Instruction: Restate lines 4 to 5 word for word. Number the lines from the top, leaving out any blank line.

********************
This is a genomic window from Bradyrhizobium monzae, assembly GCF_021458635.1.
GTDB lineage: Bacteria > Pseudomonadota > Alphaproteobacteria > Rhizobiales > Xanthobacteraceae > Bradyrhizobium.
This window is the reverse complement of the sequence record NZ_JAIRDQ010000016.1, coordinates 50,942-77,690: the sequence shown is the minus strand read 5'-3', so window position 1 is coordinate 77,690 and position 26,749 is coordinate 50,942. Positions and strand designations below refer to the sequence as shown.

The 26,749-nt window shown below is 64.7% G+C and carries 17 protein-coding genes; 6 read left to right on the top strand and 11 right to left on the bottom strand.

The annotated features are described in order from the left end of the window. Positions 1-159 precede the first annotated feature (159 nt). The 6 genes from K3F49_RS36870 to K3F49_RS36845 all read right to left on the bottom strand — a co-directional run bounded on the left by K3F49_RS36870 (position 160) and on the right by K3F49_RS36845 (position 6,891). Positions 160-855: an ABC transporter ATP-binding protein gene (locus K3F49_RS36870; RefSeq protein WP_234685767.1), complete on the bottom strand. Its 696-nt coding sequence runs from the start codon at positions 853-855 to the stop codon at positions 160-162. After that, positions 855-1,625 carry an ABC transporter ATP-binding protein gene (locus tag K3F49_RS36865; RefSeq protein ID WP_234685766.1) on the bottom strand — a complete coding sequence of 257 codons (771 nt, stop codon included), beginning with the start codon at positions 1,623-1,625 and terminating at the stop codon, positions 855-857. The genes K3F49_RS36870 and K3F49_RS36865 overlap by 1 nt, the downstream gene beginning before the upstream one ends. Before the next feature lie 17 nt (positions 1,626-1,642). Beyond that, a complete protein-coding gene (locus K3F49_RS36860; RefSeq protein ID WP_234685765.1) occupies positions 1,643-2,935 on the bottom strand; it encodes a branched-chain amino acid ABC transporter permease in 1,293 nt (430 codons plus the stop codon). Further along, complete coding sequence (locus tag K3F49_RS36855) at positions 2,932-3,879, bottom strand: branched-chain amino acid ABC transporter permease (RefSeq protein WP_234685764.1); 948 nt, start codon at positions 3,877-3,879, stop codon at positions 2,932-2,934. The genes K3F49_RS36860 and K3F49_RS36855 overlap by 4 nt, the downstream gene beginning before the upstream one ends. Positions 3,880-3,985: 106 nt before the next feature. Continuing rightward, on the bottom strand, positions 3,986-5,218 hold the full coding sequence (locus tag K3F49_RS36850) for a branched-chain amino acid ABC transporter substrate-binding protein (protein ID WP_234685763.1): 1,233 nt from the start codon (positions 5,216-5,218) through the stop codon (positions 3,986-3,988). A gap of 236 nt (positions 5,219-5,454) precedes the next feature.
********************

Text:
The 26,749-nt window shown below is 64.7% G+C and carries 17 protein-coding genes; 6 read left to right on the top strand and 11 right to left on the bottom strand.

The annotated features are described in order from the left end of the window. Positions 1-159 precede the first annotated feature (159 nt). The 6 genes from K3F49_RS36870 to K3F49_RS36845 all read right to left on the bottom strand — a co-directional run bounded on the left by K3F49_RS36870 (position 160) and on the right by K3F49_RS36845 (position 6,891). Positions 160-855: an ABC transporter ATP-binding protein gene (locus K3F49_RS36870; RefSeq protein WP_234685767.1), complete on the bottom strand. Its 696-nt coding sequence runs from the start codon at positions 853-855 to the stop codon at positions 160-162. After that, positions 855-1,625 carry an ABC transporter ATP-binding protein gene (locus tag K3F49_RS36865; RefSeq protein ID WP_234685766.1) on the bottom strand — a complete coding sequence of 257 codons (771 nt, stop codon included), beginning with the start codon at positions 1,623-1,625 and terminating at the stop codon, positions 855-857. The genes K3F49_RS36870 and K3F49_RS36865 overlap by 1 nt, the downstream gene beginning before the upstream one ends. Before the next feature lie 17 nt (positions 1,626-1,642). Beyond that, a complete protein-coding gene (locus K3F49_RS36860; RefSeq protein ID WP_234685765.1) occupies positions 1,643-2,935 on the bottom strand; it encodes a branched-chain amino acid ABC transporter permease in 1,293 nt (430 codons plus the stop codon). Further along, complete coding sequence (locus tag K3F49_RS36855) at positions 2,932-3,879, bottom strand: branched-chain amino acid ABC transporter permease (RefSeq protein WP_234685764.1); 948 nt, start codon at positions 3,877-3,879, stop codon at positions 2,932-2,934. The genes K3F49_RS36860 and K3F49_RS36855 overlap by 4 nt, the downstream gene beginning before the upstream one ends. Positions 3,880-3,985: 106 nt before the next feature. Continuing rightward, on the bottom strand, positions 3,986-5,218 hold the full coding sequence (locus tag K3F49_RS36850) for a branched-chain amino acid ABC transporter substrate-binding protein (protein ID WP_234685763.1): 1,233 nt from the start codon (positions 5,216-5,218) through the stop codon (positions 3,986-3,988). A gap of 236 nt (positions 5,219-5,454) precedes the next feature.